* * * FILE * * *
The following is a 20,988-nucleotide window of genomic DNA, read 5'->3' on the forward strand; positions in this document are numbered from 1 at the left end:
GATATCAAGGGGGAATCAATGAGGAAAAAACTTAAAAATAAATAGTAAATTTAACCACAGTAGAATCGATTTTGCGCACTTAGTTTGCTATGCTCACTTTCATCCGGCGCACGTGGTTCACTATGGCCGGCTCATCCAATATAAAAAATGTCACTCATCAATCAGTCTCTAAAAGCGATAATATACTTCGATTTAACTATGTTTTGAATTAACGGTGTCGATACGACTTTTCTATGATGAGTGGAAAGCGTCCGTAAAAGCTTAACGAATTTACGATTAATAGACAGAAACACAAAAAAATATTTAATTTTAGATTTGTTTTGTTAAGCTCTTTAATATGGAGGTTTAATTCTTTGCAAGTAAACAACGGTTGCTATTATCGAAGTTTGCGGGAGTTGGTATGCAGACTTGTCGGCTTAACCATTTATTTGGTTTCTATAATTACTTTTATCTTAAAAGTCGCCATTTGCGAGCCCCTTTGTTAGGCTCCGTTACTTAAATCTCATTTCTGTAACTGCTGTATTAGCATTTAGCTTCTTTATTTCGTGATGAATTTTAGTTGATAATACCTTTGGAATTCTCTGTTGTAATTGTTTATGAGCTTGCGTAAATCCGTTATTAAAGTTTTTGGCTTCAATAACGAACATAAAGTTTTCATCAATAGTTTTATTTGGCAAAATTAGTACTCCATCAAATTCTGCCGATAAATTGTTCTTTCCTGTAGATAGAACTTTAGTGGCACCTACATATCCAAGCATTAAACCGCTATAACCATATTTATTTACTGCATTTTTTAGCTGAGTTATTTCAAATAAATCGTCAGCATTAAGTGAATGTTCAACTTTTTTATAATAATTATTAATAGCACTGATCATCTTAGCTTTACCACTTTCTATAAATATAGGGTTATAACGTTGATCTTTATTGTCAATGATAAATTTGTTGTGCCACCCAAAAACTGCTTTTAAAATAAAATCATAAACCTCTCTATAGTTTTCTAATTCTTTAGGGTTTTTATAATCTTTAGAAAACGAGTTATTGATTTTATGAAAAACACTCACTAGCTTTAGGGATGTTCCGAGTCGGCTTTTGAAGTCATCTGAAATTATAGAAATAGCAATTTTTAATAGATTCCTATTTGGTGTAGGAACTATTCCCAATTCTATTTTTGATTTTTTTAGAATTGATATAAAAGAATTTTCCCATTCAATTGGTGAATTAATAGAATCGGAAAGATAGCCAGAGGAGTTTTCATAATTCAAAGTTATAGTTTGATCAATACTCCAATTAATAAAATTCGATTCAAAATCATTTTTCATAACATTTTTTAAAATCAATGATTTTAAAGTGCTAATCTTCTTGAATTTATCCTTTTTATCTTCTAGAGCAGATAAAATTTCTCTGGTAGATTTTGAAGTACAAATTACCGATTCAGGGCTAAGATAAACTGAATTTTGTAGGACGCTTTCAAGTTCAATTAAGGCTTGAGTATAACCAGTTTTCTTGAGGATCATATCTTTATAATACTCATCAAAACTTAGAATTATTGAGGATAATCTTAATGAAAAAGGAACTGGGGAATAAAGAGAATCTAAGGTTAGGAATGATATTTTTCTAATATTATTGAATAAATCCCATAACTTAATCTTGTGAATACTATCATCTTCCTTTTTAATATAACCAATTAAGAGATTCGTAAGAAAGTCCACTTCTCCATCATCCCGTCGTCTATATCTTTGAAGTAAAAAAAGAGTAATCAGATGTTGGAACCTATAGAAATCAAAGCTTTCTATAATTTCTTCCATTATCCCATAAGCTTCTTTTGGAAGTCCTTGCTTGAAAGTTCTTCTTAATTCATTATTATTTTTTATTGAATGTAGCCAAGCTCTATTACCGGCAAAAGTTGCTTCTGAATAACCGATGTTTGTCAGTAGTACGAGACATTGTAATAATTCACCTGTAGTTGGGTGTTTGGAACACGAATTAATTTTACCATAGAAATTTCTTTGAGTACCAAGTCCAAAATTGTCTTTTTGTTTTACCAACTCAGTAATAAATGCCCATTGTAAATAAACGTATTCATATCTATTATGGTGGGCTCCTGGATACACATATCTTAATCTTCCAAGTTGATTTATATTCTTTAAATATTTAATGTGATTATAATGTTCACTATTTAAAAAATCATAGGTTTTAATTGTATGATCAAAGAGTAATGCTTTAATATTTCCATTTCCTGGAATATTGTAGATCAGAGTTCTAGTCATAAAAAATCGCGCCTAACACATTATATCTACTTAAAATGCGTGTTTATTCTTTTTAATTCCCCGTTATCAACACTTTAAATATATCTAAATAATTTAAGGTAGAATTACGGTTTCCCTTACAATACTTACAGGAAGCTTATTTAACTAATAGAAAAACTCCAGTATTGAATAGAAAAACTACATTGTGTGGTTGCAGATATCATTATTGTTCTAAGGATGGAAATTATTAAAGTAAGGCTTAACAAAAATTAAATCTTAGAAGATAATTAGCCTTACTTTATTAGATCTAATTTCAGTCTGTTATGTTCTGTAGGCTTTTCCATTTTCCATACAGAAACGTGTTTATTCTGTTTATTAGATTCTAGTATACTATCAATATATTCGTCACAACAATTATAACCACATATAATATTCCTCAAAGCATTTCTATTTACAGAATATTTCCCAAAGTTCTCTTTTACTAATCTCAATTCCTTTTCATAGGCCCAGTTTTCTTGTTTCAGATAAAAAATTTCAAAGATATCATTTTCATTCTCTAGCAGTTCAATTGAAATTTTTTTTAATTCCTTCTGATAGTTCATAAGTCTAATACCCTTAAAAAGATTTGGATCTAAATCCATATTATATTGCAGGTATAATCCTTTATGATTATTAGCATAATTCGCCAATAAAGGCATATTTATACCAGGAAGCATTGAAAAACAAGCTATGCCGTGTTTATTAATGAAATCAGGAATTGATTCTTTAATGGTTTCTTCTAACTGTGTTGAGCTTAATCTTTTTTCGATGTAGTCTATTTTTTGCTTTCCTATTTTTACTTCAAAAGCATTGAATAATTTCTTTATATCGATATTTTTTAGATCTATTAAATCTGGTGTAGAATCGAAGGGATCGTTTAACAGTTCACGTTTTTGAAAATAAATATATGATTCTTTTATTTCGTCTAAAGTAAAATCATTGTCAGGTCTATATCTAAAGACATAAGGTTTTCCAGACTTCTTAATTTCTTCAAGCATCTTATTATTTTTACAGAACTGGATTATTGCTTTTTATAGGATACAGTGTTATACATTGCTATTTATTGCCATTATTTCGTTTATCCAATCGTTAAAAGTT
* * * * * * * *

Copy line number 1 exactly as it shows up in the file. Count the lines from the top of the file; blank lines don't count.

The following is a 20,988-nucleotide window of genomic DNA, read 5'->3' on the forward strand; positions in this document are numbered from 1 at the left end: